11 Tips for Getting Your Car Ready to Sell

Posted by: Dan on 1/09/2016

Category: General

11 Tips for Getting Your Car Ready to Sell


Selling a car is something we all will do multiple times in our lives, but there is often little information out there about just how to do it. We had such a great response to our previous article on this topic, that we felt it was high time for a second installment.

This information may be especially helpful since the car sales industry has no shortage of competition. With 18.4 million registered vehicles in Australia, there are plenty of transactions each year between buyers and sellers, so taking the time to ensure you car stands out in the pack is essential.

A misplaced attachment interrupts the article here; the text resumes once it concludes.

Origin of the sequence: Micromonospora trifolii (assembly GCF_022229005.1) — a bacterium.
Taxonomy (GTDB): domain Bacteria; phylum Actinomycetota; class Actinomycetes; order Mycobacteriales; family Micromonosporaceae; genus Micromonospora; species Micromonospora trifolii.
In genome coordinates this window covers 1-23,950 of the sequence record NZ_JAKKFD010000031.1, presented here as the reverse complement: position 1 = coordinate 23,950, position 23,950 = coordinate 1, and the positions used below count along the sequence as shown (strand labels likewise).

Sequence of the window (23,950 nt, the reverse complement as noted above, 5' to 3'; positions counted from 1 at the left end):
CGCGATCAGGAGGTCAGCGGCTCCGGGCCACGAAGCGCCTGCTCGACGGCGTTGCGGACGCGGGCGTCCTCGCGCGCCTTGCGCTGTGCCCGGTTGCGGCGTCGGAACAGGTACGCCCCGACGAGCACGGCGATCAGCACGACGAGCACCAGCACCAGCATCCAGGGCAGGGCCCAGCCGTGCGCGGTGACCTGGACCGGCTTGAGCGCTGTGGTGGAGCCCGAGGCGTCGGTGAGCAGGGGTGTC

Here are 11 tips for getting your car looking its best and ready to sell.

1. Set a budget

Selling a car means you need to spend money to do so. That may seem a little strange at first, but just like a home often needs a few improvements before a sale, your car likely will as well. So even if your car looks and drives great now, you need to set aside some money to bring it up to sale standards. The exact cost will vary depending on your vehicle, but just be sure you have something set aside for some small improvements.

2. Give it a good wash and polish

Sounds obvious, right? A wash is usually the first thing someone thinks of when looking to sell their car. But while your skills with a garden hose and sponge may be sufficient for day-to-day maintenance, if you’re trying to sell your car, it’s worthwhile to consider a professional wash and polish.